Product Review: Palette Scout by Zollie

Zollie, a sister company to GIST Yarn, has come out with a new color product, Palette Scout. They were kind enough to send me a review copy, so I played around with it earlier this week. I love it! I think it’s very well thought-out and will be useful to anyone who wants to explore color combinations, choose palettes, or just learn about color.

What’s in Palette Scout

Palette Scout is a set of cards that come in a nice solid box, which can also be used for storing the deck. It’s got an instruction manual (which you really don’t need because it’s pretty self-explanatory), Palette Idea cards, color-swatch cards, and some “challenge” cards meant to get you started (they’re like creative prompts).

The set comes with 18 hues to explore, shown on this card.

For each hue, there’s a Palette Ideas card and five color cards.

Looking at the Palette Ideas card gives you an instant overview of the many different colors in that hue:

On the left are five fully saturated hues shading from dark to light. On the right are less saturated versions (“tones”) of the hue, also shading from dark to light.

The reverse side of the Palette Ideas card suggests possible hue combinations, using traditional color harmonies. (We’ll get back to that in a bit.)

For each Palette Ideas card, there are five color-swatch cards. On the front of each color swatch card is one of the fully saturated hues. On the back of the same card is the less saturated version of the color.

Here are the front and back of the color-swatch cards for one hue.

Front (fully saturated):

Back (less saturated):

These five cards, used on either face, give you a huge collection of palette options for each hue.

Okay, so how do you use Palette Scout?

Palette Scout is great for coming up with color palettes, starting from a single hue and building the palette around that.

If you’re at a loss for where to start, the included Challenge cards offer suggestions.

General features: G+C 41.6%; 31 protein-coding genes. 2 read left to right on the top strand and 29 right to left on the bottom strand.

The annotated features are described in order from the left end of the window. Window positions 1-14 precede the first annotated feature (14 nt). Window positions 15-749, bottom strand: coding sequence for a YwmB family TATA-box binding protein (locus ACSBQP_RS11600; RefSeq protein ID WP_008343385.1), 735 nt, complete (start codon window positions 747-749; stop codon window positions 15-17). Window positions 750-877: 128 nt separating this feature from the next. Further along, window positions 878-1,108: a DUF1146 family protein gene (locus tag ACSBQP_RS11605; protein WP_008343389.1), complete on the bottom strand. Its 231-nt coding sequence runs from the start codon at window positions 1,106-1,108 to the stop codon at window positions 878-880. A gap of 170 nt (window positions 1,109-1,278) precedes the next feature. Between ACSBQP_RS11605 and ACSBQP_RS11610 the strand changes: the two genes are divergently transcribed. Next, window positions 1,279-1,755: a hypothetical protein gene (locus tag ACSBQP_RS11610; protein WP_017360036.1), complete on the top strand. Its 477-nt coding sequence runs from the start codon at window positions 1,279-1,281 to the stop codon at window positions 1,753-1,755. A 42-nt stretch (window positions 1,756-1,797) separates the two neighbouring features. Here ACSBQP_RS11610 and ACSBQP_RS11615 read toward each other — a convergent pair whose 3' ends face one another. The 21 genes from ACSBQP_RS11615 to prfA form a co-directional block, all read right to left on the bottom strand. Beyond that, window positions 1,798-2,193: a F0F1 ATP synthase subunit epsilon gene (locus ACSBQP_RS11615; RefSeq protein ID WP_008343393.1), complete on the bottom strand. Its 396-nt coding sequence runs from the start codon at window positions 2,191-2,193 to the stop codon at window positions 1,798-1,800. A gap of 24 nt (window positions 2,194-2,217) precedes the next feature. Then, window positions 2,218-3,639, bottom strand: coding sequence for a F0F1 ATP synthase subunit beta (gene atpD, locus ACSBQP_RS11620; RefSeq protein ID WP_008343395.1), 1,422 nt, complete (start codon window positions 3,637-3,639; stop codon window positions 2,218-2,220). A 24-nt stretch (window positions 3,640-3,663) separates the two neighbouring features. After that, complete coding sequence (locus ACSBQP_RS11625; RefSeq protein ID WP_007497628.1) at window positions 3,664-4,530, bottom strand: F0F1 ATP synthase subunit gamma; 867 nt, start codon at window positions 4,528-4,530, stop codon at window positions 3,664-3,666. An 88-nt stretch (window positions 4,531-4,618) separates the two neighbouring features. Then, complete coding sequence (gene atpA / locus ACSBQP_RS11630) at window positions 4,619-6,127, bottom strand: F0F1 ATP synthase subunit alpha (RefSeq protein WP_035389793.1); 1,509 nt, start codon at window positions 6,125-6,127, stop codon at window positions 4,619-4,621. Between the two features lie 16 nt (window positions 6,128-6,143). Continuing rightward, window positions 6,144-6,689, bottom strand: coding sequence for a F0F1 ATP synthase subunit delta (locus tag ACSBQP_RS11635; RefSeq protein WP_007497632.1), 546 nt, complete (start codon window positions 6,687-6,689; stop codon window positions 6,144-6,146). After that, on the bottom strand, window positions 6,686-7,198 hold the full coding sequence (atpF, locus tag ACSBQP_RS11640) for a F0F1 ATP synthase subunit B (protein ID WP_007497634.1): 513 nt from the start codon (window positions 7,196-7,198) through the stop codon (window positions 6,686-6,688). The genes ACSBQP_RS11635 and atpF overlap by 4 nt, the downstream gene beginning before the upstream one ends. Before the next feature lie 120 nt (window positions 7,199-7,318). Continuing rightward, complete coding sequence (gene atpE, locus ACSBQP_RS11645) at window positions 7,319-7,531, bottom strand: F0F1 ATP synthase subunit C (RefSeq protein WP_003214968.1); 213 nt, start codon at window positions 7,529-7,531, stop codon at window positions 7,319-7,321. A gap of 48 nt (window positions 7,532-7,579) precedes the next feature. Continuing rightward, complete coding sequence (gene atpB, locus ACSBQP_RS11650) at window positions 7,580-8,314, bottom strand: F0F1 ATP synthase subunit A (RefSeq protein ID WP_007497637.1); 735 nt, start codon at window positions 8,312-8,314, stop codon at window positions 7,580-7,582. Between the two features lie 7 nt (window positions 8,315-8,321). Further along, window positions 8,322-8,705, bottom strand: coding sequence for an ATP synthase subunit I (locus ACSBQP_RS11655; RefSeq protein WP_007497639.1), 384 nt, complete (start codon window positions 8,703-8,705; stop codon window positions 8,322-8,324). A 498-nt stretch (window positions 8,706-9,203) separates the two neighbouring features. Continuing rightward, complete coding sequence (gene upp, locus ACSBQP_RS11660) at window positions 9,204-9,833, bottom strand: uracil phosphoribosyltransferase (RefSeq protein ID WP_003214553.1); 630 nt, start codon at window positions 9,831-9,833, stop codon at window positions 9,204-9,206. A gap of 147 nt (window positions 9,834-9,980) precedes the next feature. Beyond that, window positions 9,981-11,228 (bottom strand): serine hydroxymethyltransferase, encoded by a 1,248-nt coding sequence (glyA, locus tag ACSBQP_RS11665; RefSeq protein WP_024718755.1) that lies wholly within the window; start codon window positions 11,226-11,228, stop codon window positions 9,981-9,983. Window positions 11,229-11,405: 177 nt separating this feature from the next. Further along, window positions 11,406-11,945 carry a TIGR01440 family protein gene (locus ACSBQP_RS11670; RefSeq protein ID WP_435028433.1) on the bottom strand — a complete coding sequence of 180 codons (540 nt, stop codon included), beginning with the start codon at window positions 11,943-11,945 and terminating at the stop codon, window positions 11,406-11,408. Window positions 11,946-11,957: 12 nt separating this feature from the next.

I drew one at random:

Since our lavender is blooming, I picked a spray and matched the purple flowers to the Midnight palette card:

The instructions said to create a triadic color palette using the Palette Ideas card. So I flipped over the Midnight card to show its suggested color harmonies:

The Challenge card called for the triadic combination at the bottom, so I pulled out those Palette Ideas cards:

And I also gathered all the color swatch cards for each of those hues.

Here is the saturated side of the palette:

And the less saturated side of the palette:

I picked five of those thirty colors as my palette:

It was easy to take a photo of the cards and use’s Draft Editor to pick the color palette out of the photo. I then played with colors a bit and came up with this variant of’s Draft #102:

From zero ideas to palette to finished design, in less than fifteen minutes!

Another example

I decided I wasn’t satisfied with that palette – I really wanted something that matched my lavender blossoms. So I rummaged through the deck until I found the best color matches for my flowers:

I then picked out all the color swatch cards for the two hues to create a large color palette. (I haven’t shown the reverse sides of the cards, so keep in mind that there are really 20 colors in this palette, not 10.)

From those I selected a smaller collection of colors to play with:

Finally, I uploaded the photo of the cards into’s Draft Editor, and created a different design. This one reminds me of my lavender blossoms, and I love it!

Some caveats

Color mixing in weaving often produces colors that aren’t in the original yarn palette. So while the palette combinations are great starting-points, keep in mind that the woven cloth may look different.

The other challenge with any color palette often isn’t designing in that palette, but finding the colors in the yarn you want to use! So while the palette is extensive, before you commit to designing something with it, make sure you can get the colors you’ve chosen.

Even though you may not be able to find all the colors, the cards can be super useful in giving you ideas for possible color combinations. Just match the yarn you’ve got to the nearest color in the palette and use the Palette Ideas card to come up with hue combinations that might work. In just one Ideas card you get five different hue combinations to try! Match some of those hues to yarns in your stash or in the yarn shop and go go go.

Two thumbs up

I don’t normally rhapsodize about color tools, but this one is exceptionally well designed and easy to use. So if you’re interested in learning about color palettes or designing with color, get Palette Scout and give it a try!

From the Course Catalog:

Understanding Value – Color Basics – Learn how to accurately determine value, and use it to enhance your designs

Hue and Saturation – Learn to create a palette of color that harmonizes, and suits your personal taste.